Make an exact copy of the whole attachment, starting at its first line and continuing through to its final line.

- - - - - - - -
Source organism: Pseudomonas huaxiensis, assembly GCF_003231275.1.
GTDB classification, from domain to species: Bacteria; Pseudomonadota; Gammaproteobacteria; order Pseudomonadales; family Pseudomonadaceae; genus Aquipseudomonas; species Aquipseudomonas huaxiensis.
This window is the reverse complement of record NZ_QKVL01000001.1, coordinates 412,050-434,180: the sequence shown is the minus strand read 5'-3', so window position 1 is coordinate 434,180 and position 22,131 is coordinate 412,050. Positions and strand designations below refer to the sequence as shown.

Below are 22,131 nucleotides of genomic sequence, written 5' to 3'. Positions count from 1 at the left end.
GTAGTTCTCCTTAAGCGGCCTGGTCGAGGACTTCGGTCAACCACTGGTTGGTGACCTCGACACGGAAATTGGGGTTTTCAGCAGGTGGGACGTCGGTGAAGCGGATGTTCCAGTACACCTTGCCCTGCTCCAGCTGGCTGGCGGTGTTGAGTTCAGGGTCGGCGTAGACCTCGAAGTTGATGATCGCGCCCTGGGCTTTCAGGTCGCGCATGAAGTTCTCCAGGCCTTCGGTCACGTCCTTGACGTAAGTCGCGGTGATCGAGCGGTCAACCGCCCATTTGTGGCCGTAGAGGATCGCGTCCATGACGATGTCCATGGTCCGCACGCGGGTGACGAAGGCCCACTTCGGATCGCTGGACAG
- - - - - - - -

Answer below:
Source organism: Pseudomonas huaxiensis, assembly GCF_003231275.1.
GTDB classification, from domain to species: Bacteria; Pseudomonadota; Gammaproteobacteria; order Pseudomonadales; family Pseudomonadaceae; genus Aquipseudomonas; species Aquipseudomonas huaxiensis.
This window is the reverse complement of record NZ_QKVL01000001.1, coordinates 412,050-434,180: the sequence shown is the minus strand read 5'-3', so window position 1 is coordinate 434,180 and position 22,131 is coordinate 412,050. Positions and strand designations below refer to the sequence as shown.

Below are 22,131 nucleotides of genomic sequence, written 5' to 3'. Positions count from 1 at the left end.
GTAGTTCTCCTTAAGCGGCCTGGTCGAGGACTTCGGTCAACCACTGGTTGGTGACCTCGACACGGAAATTGGGGTTTTCAGCAGGTGGGACGTCGGTGAAGCGGATGTTCCAGTACACCTTGCCCTGCTCCAGCTGGCTGGCGGTGTTGAGTTCAGGGTCGGCGTAGACCTCGAAGTTGATGATCGCGCCCTGGGCTTTCAGGTCGCGCATGAAGTTCTCCAGGCCTTCGGTCACGTCCTTGACGTAAGTCGCGGTGATCGAGCGGTCAACCGCCCATTTGTGGCCGTAGAGGATCGCGTCCATGACGATGTCCATGGTCCGCACGCGGGTGACGAAGGCCCACTTCGGATCGCTGGACAG